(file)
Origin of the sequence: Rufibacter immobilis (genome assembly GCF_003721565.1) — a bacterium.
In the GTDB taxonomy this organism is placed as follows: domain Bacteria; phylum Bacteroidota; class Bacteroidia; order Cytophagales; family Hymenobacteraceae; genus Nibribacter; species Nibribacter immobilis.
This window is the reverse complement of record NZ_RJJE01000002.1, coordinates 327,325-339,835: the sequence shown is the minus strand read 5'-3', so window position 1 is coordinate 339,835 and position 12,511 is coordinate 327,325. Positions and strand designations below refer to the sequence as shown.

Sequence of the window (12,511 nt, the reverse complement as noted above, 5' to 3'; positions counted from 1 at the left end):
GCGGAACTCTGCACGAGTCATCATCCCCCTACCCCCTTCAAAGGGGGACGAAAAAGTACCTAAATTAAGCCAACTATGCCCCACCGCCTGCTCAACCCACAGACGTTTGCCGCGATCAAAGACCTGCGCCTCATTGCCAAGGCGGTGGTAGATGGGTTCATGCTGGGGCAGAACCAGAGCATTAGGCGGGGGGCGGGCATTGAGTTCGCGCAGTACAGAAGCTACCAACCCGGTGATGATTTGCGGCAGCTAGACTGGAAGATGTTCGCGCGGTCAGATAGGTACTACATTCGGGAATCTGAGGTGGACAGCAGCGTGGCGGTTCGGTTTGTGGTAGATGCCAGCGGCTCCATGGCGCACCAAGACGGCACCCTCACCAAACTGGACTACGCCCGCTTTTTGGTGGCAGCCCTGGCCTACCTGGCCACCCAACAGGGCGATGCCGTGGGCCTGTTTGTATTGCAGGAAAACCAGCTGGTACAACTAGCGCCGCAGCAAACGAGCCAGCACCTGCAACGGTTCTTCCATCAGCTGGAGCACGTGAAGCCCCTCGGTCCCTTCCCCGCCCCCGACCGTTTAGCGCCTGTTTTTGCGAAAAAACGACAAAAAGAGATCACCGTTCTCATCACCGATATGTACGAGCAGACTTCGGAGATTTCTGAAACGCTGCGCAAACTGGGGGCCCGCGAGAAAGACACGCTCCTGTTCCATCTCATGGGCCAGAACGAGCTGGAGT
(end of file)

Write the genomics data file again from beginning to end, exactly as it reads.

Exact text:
Origin of the sequence: Rufibacter immobilis (genome assembly GCF_003721565.1) — a bacterium.
In the GTDB taxonomy this organism is placed as follows: domain Bacteria; phylum Bacteroidota; class Bacteroidia; order Cytophagales; family Hymenobacteraceae; genus Nibribacter; species Nibribacter immobilis.
This window is the reverse complement of record NZ_RJJE01000002.1, coordinates 327,325-339,835: the sequence shown is the minus strand read 5'-3', so window position 1 is coordinate 339,835 and position 12,511 is coordinate 327,325. Positions and strand designations below refer to the sequence as shown.

Sequence of the window (12,511 nt, the reverse complement as noted above, 5' to 3'; positions counted from 1 at the left end):
GCGGAACTCTGCACGAGTCATCATCCCCCTACCCCCTTCAAAGGGGGACGAAAAAGTACCTAAATTAAGCCAACTATGCCCCACCGCCTGCTCAACCCACAGACGTTTGCCGCGATCAAAGACCTGCGCCTCATTGCCAAGGCGGTGGTAGATGGGTTCATGCTGGGGCAGAACCAGAGCATTAGGCGGGGGGCGGGCATTGAGTTCGCGCAGTACAGAAGCTACCAACCCGGTGATGATTTGCGGCAGCTAGACTGGAAGATGTTCGCGCGGTCAGATAGGTACTACATTCGGGAATCTGAGGTGGACAGCAGCGTGGCGGTTCGGTTTGTGGTAGATGCCAGCGGCTCCATGGCGCACCAAGACGGCACCCTCACCAAACTGGACTACGCCCGCTTTTTGGTGGCAGCCCTGGCCTACCTGGCCACCCAACAGGGCGATGCCGTGGGCCTGTTTGTATTGCAGGAAAACCAGCTGGTACAACTAGCGCCGCAGCAAACGAGCCAGCACCTGCAACGGTTCTTCCATCAGCTGGAGCACGTGAAGCCCCTCGGTCCCTTCCCCGCCCCCGACCGTTTAGCGCCTGTTTTTGCGAAAAAACGACAAAAAGAGATCACCGTTCTCATCACCGATATGTACGAGCAGACTTCGGAGATTTCTGAAACGCTGCGCAAACTGGGGGCCCGCGAGAAAGACACGCTCCTGTTCCATCTCATGGGCCAGAACGAGCTGGAGT